On remand, the Court of Appeals affirmed the WCAC.3 The Court found that competent evidence supported the factual findings of both the magistrate and WCAC with respect to plaintiffs employment. Regarding the assessment of attorney fees, the Court held that § 315(1) is ambiguous because it does not identify the entity against which the magistrate may assess such fees.4

The Court concluded, "[W]here the remainder of [§ 315(1)] discusses the employer and/or the [insurance] carrier, it follows that the attorney fees are to be calculated or divided between those entities. The plain language of the statute does not mandate that the health care provider assume responsibility for any portion of those fees."5 We granted leave to appeal to consider the proper interpretation of § 315(1).6

II. MCL 418.315(1)

The proper interpretation and application of a statute presents a question of law that we review de novo.7 MCL 418.315(1), part of the Worker's Disability Compensation Act (WDCA),8 provides in pertinent part:

The employer shall furnish, or cause to be furnished, to an employee who receives a personal injury arising out of and in the course of employment, reasonable medical, surgical, and hospital services and medicines, or other attendance or treatment recognized by the laws of this state as legal, when they are needed.... After 10 days from the inception of medical care as provided in this section, the employee may treat with a physician of his or her own choice by giving to the employer the name of the physician and his or her intention to treat with the physician. The employer or the employer's carrier may file a petition objecting to the named physician selected by the employee and setting forth reasons for the objection. If the employer or carrier can show cause why the employee should not continue treatment with the named physician of the employee's choice, ... the ... magistrate may order that the employee discontinue treatment with the named physician or pay for the treatment received from the physician.... If the employer fails, neglects, or refuses so to do, the employee shall be reimbursed for the reasonable expense paid by the employee, or payment may be made in behalf of the employee to persons to whom the unpaid expenses may be owing, by order of the workers' compensation magistrate. The workers' compensation magistrate may prorate attorney fees at the contingent fee rate paid by the employee. [Emphasis added.]


This is a case of statutory interpretation. The primary goal of such interpretation is to give effect to the intent of the Legislature.9 The first step in ascertaining such intent is to focus on the language of the statute itself. If statutory language is unambiguous, the Legislature is presumed to have intended the meaning expressed in the statute.10 The words of a statute provide the most reliable evidence of the Legislature's intent, and as far as possible, effect should be given to every phrase, clause, and word in a statute.11 If the statutory language is certain and unambiguous, judicial construction is neither required nor permitted, and courts must apply the statute as written.12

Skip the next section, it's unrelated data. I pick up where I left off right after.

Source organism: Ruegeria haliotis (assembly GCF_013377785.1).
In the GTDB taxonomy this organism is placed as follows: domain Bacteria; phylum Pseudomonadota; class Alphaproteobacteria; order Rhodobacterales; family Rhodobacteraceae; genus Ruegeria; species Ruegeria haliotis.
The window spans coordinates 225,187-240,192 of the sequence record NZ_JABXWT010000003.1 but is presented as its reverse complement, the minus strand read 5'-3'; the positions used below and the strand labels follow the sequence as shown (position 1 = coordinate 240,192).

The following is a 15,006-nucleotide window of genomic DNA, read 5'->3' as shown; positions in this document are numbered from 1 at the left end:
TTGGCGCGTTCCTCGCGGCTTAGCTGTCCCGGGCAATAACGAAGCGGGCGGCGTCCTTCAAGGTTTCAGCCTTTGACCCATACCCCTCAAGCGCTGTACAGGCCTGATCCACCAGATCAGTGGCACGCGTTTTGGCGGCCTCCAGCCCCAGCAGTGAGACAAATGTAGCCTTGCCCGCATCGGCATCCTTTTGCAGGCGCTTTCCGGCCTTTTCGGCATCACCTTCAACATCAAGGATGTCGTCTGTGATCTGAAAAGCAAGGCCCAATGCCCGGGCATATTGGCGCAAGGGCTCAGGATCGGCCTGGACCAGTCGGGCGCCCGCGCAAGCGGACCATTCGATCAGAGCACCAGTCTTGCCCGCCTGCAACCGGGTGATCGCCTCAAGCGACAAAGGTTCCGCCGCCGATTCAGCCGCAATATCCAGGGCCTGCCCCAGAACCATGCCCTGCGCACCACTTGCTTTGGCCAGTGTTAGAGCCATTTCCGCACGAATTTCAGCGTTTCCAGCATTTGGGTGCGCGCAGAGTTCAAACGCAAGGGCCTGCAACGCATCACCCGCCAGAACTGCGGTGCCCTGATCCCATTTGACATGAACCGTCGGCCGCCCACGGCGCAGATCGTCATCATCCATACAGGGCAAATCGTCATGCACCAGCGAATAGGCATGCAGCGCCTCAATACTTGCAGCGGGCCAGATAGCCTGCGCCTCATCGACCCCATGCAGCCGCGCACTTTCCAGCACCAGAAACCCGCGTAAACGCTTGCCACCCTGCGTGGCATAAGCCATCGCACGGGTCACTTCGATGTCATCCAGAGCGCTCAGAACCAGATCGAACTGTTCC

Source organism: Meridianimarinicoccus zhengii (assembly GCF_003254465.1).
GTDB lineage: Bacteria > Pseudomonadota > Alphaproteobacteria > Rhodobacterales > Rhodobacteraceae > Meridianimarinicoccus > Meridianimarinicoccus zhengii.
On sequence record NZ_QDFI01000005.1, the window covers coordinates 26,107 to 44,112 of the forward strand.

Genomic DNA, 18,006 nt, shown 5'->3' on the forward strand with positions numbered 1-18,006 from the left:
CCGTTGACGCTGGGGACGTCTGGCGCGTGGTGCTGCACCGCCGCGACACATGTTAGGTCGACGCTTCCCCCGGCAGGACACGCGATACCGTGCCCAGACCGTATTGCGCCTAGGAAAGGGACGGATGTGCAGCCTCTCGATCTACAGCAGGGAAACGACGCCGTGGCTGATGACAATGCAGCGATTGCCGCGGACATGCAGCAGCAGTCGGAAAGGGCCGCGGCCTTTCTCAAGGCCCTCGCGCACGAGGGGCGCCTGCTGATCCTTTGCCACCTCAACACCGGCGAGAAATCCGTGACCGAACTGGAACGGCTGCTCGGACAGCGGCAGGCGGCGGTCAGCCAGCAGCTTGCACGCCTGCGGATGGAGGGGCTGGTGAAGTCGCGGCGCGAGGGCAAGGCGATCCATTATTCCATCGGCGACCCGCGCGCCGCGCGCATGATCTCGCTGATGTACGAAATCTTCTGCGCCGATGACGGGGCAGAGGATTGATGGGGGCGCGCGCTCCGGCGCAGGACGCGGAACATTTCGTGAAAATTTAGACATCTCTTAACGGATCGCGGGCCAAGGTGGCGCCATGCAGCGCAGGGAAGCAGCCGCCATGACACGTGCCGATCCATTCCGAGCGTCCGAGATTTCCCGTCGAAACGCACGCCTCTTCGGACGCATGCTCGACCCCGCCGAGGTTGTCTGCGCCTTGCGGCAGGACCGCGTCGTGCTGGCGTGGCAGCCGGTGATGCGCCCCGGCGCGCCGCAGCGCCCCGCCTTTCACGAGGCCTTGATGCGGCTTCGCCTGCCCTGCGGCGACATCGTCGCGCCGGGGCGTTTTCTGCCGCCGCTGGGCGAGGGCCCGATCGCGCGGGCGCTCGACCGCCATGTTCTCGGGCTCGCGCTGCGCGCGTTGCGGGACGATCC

However, when statutory language is ambiguous, this Court has consistently held that a court construing it may go beyond the plain language of the statute.13 In fact, where the language leaves the statute's meaning ambiguous, it is the duty of the courts to construe it, giving it an interpretation that is reasonable and sensible.14 Therefore, a finding of ambiguity has important interpretive ramifications.

In this case, the Court of Appeals held that the last sentence of § 315(1) is ambiguous in that it is unclear who is responsible for an injured employee's attorney fees. Thus, the threshold question is whether, in light of the plain language of the entire provision, the last sentence of § 315(1) is ambiguous.

Section 315(1) gives magistrates the discretionary authority to prorate attorney fees at the contingent fee rate paid by the employee. "Prorate" means "to divide, distribute, or calculate proportionately."15 In § 315(1), the term "prorate" could reasonably apply to employers, their insurance carriers, health care providers, employees seeking workers' compensation benefits, or to any combination of them. Moreover, neither § 315 as a whole nor any other provisions of the WDCA indicates the parties to whom a division or distribution of attorney fees applies.

I agree with the Court of Appeals conclusion that the final sentence of § 315(1) ...